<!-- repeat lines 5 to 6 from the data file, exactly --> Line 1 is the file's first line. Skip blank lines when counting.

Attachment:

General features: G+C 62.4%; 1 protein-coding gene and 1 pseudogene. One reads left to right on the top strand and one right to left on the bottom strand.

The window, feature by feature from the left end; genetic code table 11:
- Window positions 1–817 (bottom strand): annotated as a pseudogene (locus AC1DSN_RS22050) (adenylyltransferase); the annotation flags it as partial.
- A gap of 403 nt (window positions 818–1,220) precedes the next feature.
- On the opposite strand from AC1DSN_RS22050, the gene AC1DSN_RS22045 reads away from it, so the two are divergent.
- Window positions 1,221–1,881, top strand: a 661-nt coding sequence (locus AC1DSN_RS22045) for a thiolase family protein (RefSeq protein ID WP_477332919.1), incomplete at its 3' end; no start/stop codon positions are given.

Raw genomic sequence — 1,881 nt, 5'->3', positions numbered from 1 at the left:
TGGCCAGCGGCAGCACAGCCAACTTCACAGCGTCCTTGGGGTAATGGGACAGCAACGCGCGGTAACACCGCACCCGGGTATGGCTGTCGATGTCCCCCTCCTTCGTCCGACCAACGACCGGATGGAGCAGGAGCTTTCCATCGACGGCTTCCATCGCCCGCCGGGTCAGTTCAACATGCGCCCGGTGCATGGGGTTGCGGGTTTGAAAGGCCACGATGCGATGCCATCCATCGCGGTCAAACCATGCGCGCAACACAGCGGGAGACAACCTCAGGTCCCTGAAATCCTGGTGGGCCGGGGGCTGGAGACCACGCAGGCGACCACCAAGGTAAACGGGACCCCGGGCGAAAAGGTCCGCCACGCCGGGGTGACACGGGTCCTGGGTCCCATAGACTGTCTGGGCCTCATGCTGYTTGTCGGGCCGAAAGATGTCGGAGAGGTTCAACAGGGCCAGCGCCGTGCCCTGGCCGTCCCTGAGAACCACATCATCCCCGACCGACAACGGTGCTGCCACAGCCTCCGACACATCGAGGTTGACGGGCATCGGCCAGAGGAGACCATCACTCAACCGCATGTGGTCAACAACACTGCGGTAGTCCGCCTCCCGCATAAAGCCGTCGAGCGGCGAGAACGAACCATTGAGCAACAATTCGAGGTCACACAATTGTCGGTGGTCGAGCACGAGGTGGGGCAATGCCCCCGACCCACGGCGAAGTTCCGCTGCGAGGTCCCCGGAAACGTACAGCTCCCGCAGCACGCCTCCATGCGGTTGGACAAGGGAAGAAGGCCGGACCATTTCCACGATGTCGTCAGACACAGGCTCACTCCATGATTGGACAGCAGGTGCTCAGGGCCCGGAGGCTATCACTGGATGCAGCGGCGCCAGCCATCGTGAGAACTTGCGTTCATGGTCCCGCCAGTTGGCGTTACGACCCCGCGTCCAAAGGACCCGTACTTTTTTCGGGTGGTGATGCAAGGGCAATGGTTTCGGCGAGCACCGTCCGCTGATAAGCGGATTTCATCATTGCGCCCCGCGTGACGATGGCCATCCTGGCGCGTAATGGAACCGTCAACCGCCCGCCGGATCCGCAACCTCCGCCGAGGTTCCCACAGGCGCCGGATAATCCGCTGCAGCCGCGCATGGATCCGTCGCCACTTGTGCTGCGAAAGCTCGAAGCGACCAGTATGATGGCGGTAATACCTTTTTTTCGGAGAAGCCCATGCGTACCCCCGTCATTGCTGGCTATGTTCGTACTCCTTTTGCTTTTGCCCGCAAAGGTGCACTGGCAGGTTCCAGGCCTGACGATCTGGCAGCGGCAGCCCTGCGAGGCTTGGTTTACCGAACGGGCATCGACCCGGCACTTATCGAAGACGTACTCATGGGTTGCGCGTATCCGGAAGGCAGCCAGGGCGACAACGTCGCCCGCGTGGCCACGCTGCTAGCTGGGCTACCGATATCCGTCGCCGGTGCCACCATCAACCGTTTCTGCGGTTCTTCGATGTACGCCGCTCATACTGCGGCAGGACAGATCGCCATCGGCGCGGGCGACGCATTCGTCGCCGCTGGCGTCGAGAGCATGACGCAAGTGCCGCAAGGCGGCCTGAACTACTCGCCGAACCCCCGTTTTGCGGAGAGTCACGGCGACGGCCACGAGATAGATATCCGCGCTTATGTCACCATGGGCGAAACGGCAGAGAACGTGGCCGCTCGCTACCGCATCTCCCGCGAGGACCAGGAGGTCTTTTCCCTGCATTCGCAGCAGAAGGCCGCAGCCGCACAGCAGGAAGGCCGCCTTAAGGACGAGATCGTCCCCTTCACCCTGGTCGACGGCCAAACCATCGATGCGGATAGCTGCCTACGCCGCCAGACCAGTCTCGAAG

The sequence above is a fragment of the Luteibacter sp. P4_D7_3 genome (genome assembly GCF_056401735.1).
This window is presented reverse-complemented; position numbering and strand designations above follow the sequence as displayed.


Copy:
- On the opposite strand from AC1DSN_RS22050, the gene AC1DSN_RS22045 reads away from it, so the two are divergent.
- Window positions 1,221–1,881, top strand: a 661-nt coding sequence (locus AC1DSN_RS22045) for a thiolase family protein (RefSeq protein ID WP_477332919.1), incomplete at its 3' end; no start/stop codon positions are given.